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Container Rates Are Rising Again
A couple of weeks ago, I was receiving word that container prices were heading down. It appears that that was a short-term blip. Bloomberg writer, Brenden Murray, provides us with this disappointing headline: “A Summer of Sold-Out Ships Awaits as Sea Cargo Chaos Intensifies.”
Here is how he puts it:
Container shipping rates are heading higher again, driven to new heights by unrelenting consumer demand and company restocking from Europe to the U.S. that are exhausting the world economy’s capacity to move goods across oceans.
The article reports that container prices will continue to be at historic highs throughout 2021.
Relief may be on the way. Shipping companies are ordering new containers at the highest rate since 2007. Their arrival can’t come too soon.
Hasbro Announces Price Increases
You know something is going on when a toy company raises prices, and it makes news. Last week Hasbro announced it was raising prices on toys, and numbers of news outlets carried the story. Here is a headline from Reuters: “Hasbro toys to get more expensive as costs surge.”
Hasbro blamed the increases on raw material costs. Reuters reporter, Uday Kumar, added: “The toymaker, like most U.S. manufacturers, has had to contend with rising resin, packaging and metal prices, as well as soaring transportation costs due to high demand and supply disruptions caused by the COVID-19 pandemic.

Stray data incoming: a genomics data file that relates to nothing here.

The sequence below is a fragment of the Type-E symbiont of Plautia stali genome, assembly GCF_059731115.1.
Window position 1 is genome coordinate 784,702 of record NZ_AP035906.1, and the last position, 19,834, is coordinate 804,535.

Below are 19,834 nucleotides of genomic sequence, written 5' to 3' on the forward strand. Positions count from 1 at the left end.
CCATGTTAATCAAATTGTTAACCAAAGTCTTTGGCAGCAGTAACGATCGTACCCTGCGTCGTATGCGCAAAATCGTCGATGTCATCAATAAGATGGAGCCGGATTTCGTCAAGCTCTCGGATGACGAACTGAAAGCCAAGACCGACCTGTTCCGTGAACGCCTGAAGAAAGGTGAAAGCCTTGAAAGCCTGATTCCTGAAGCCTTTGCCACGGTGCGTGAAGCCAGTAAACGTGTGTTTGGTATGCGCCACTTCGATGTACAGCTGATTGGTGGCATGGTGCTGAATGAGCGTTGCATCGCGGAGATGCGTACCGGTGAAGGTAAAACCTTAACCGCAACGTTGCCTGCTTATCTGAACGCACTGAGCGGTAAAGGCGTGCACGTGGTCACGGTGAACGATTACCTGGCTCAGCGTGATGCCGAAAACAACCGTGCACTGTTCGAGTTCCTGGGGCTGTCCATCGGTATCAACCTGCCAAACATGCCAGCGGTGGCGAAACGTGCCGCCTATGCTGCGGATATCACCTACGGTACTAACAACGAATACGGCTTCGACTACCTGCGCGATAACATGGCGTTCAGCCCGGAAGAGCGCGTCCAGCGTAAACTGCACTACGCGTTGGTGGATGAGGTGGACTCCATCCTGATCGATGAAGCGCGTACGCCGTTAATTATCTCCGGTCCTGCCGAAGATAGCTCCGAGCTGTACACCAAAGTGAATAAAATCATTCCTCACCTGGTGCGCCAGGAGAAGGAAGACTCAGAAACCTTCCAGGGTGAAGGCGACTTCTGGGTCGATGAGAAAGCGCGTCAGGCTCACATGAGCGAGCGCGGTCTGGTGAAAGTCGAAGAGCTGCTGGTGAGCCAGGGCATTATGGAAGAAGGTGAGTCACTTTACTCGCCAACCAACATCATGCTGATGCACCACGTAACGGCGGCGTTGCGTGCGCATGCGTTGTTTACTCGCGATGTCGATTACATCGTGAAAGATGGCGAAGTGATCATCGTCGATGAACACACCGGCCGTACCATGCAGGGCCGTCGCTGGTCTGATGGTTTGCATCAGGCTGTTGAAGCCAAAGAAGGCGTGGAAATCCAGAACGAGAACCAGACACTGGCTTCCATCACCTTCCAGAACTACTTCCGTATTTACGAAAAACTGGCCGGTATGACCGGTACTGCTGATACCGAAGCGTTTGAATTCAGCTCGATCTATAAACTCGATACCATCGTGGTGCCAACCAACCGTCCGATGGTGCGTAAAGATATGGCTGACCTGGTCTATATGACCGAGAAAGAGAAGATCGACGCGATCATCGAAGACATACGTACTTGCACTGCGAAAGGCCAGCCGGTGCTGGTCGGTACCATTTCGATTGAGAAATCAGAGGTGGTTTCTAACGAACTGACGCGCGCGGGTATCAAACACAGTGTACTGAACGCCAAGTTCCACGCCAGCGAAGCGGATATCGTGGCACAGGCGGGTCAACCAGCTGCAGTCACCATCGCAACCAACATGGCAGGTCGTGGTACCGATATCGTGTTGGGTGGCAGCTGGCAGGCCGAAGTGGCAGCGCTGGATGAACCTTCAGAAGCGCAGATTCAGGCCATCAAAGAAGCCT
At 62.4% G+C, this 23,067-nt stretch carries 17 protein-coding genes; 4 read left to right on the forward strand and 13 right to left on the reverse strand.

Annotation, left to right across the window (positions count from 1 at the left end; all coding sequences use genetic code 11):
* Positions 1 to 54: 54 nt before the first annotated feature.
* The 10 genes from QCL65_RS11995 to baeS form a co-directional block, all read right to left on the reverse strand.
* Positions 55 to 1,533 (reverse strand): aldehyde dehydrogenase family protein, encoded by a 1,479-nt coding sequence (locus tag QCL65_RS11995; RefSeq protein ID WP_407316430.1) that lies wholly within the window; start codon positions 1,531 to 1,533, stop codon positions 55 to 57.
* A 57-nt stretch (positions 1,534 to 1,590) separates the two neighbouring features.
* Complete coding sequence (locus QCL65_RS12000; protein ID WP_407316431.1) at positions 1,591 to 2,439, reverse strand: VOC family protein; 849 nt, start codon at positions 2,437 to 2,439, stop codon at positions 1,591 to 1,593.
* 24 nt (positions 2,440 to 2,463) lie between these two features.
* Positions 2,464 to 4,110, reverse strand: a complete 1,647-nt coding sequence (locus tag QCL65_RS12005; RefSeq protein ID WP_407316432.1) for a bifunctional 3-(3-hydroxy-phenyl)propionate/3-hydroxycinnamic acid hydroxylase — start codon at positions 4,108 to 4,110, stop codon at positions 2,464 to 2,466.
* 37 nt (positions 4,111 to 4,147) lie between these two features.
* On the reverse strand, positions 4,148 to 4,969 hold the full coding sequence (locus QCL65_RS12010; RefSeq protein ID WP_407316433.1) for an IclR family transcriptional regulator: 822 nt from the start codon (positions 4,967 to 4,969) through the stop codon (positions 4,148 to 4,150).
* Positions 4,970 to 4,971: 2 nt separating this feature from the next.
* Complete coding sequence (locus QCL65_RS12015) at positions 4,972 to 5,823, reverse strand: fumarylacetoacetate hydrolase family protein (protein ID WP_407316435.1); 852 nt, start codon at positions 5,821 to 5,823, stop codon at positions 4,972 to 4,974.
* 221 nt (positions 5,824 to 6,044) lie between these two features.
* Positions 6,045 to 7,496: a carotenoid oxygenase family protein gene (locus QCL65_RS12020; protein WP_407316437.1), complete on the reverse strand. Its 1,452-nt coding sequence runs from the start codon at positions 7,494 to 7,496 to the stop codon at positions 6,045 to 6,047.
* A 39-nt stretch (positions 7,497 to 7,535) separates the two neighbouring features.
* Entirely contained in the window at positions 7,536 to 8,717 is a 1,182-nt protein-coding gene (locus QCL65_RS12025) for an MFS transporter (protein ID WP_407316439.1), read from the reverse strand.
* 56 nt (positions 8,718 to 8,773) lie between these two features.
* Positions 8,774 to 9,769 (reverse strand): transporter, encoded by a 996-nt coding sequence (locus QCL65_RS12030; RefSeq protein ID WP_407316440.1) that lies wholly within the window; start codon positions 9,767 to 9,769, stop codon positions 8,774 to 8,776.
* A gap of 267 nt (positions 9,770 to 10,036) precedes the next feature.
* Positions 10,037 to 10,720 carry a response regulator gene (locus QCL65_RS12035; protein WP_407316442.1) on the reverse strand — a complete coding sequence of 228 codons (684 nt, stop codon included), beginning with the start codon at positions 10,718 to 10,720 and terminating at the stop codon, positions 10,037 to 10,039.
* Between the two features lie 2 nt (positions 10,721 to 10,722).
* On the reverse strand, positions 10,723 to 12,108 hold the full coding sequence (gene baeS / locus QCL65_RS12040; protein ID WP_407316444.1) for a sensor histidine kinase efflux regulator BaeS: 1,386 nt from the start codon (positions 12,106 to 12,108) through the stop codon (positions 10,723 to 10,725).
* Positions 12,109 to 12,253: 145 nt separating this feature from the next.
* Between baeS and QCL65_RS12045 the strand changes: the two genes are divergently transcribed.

We have talked to a number of CEOs who have reported that they are raising prices as much as 25%. We are told that retailers are working with suppliers by choosing specific items which they think are too price-sensitive on which to take an increase while accepting increases on those that are not.
Where Are the Workers?
Last week we ran an article, “Toy Industry CEOs Talk About Inflation.” In the interview Isaac Larian provided to Fox Business, he commented that “he is unable to find sufficient labor for his American factory.“
His comment echoes this New York Times headline: “As Economy Rebounds, Manufacturers Face New Hurdles.”
After a sharp downturn when the pandemic hit last year, factories are humming again. But the recovery’s speed has left employers scrambling. Despite huge layoffs — manufacturing employment initially dropped by 1.4 million — some companies find themselves desperate for workers.
As the article put it: “It was a lot easier to turn the lights out than to ramp up.”